The website for the book
includes some examples of recent deaths while performing.
Please excuse the self-promotion, though hopefully the subject matter may be of interest to WUvies. For the past two years I've been busy researching and writing another book, and it finally went on sale last week, published by Macmillan
. I give you Psychedelic Apes: From parallel universes to atomic dinosaurs – the weirdest theories of science and history
The book is an exploration of some of the craziest ideas that lurk at the fringes of both science and history. While I don't endorse these ideas, I didn't exactly set out to debunk them either. After all, I have a very high tolerance for, and fascination with, weirdness. Mostly I wanted to understand what the case was for each of them, and why some seemingly intelligent, knowledgeable researchers (quite a few of them leaders in their fields) not only convinced themselves that these ideas could be true, but in many cases passionately defended them — sometimes at great cost to their careers and reputations.
I also wanted to keep an open mind because the history of science is, to a great degree, a history of ideas that were initially dismissed by scholars as being totally nuts (such as heliocentrism, evolution, continental drift, etc.) eventually being accepted as true. But yes, I do explain why the majority of scholars reject the hypotheses I examine in the book.
The chapter list:
- What if the Big Bang never happened?
- What if our universe is actually a computer simulation?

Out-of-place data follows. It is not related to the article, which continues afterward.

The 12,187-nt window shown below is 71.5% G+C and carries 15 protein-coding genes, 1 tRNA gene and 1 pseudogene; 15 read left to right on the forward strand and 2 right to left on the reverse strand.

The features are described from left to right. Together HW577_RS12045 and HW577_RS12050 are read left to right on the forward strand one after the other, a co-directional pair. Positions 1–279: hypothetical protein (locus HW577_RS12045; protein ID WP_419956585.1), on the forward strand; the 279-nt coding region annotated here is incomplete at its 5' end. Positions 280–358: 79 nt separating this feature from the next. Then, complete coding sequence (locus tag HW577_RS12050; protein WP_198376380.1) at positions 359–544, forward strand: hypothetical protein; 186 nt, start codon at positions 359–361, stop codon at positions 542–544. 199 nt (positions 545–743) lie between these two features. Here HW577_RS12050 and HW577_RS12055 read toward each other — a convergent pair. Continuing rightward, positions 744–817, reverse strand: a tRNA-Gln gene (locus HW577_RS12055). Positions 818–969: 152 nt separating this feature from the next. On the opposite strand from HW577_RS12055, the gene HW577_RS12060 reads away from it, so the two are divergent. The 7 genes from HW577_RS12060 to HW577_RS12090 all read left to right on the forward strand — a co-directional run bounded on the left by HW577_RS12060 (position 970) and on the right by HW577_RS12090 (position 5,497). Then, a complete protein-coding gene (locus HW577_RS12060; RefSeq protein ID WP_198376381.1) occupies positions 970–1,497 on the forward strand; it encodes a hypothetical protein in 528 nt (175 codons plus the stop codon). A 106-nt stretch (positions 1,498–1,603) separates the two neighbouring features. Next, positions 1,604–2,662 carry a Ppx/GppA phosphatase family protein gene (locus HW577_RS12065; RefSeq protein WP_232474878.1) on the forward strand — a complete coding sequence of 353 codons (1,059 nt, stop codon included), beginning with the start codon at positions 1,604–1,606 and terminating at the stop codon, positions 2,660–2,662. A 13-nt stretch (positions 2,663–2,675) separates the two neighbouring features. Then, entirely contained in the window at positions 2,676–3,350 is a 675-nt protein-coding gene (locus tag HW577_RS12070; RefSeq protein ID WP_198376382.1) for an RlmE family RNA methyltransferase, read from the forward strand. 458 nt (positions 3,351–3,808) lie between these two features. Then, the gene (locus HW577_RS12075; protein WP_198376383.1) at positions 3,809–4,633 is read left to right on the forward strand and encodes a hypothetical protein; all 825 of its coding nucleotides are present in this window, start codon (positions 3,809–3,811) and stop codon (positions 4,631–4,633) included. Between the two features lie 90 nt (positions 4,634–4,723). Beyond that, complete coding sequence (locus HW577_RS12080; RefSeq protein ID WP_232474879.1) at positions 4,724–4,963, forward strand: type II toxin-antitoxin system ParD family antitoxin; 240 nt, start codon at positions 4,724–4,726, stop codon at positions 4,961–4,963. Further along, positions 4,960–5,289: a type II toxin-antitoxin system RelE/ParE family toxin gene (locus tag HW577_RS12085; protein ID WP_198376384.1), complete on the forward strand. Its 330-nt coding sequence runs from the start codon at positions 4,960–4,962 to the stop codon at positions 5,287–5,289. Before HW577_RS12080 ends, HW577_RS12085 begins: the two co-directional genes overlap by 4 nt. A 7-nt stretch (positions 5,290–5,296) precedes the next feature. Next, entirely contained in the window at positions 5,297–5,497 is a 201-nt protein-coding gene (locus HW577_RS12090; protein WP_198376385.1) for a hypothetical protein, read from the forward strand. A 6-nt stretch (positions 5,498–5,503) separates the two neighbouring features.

- What if there’s only one electron in the universe?
- What if we’re living inside a black hole?
- What if we live forever?
- What if the Earth is at the centre of the universe?
- What if planets can explode?
- What if our solar system has two suns?
- What if ten million comets hit the Earth every year?
- What if the Earth is expanding?
- What if everything is conscious?
- What if diseases come from space?
- What if the Earth contains an inexhaustible supply of oil and gas?
- What if alien life exists on Earth?
- What if we’ve already found extraterrestrial life?
- What if the dinosaurs died in a nuclear war?
- What if our ancestors were aquatic apes?
- What if we’re descended from a pig–chimp hybrid?
- What if hallucinogenic drugs made us human?
- What if humanity is getting dumber?
- What if ancient humans were directed by hallucinations?
- What if Homer was a woman?
- What if Jesus was a mushroom?
- What if Jesus was Julius Caesar?
- What if the Early Middle Ages never happened?